Assuming no one is impertinent enough to demand a bigger RN than is planned now, there could be some relief on the distant horizon. By the mid-late 2020s the new Type 26 and Type 31 frigates will have a considerably lower manpower requirement than the today’s Type 23s. In the long term, the trend toward greater automation, more unmanned systems, or even unmanned ships, points to a reducing manpower demand.

For now it is pretty much a given that before even discussing any real expansion of the fleet, a significant growth in personnel numbers would have to come first.

Recruitment and retention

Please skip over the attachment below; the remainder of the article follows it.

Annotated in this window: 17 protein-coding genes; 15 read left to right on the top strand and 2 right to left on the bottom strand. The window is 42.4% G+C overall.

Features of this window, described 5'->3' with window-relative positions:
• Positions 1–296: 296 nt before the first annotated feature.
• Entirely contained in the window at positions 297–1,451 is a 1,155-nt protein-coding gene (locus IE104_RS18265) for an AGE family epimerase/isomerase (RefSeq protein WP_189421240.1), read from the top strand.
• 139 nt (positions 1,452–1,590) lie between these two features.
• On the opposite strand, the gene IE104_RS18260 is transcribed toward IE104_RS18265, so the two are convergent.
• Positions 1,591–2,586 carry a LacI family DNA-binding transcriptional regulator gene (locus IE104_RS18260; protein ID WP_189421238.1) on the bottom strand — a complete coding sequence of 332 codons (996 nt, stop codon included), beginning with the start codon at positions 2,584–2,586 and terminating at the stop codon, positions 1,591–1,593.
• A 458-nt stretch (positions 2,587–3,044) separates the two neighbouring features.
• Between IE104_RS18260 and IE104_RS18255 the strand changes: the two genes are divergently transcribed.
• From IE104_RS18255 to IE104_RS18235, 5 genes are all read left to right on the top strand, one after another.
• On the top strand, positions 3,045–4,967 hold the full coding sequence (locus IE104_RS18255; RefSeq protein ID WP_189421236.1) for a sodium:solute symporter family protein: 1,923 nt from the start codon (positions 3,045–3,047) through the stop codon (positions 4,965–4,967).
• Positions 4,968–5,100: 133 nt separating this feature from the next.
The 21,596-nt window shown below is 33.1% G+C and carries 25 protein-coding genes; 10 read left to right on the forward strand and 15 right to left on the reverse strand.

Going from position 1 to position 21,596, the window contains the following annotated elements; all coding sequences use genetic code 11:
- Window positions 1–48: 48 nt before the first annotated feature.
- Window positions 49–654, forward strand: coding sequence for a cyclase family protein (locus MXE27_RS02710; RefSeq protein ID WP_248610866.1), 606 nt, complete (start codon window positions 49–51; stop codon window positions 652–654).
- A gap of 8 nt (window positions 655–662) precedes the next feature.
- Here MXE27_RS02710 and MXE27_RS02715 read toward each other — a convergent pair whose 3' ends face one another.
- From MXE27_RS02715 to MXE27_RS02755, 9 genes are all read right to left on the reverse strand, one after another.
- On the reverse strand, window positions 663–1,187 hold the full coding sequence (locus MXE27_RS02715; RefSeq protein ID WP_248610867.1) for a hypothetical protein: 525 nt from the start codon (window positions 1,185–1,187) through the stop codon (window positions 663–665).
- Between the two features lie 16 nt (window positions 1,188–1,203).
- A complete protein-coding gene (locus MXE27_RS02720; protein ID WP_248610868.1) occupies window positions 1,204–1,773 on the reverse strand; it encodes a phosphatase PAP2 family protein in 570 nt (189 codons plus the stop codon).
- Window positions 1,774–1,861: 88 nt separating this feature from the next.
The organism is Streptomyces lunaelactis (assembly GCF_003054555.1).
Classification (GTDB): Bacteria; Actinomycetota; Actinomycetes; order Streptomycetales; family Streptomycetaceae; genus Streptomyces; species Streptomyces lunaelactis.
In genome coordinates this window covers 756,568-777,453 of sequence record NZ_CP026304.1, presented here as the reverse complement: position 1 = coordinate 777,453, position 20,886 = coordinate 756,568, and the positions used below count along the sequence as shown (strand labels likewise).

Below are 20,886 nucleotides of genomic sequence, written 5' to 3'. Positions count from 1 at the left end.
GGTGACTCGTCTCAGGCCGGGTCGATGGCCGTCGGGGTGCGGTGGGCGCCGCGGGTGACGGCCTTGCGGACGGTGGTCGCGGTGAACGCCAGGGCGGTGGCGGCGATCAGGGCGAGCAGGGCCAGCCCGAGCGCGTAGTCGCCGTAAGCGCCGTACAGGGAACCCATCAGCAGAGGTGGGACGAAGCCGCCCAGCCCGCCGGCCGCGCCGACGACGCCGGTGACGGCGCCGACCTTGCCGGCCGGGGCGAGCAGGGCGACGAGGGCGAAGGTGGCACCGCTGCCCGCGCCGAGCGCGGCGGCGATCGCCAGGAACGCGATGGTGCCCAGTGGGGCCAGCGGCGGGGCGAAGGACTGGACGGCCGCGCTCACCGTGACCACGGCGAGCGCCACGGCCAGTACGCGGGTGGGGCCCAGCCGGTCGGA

For the average 16-18 years old the Navy is still offers an attractive and exciting prospect and applications to join are reasonably buoyant. 13,888 applications were received between June 2016 -June 2017. In the same period 2,884 people were accepted and began training with the RN. Even if more money were thrown at recruitment, a large new intake would present problems. The waiting list from application to beginning initial training at HMS Raleigh currently varies between 12 – 18 months. There is not the spare capacity in the training pipeline. New facilities at Raleigh would be needed and experienced people would have to be withdrawn from the fleet in order to train greater numbers. There would also be an issue around how a big surge of raw trainees could be absorbed into the fleet.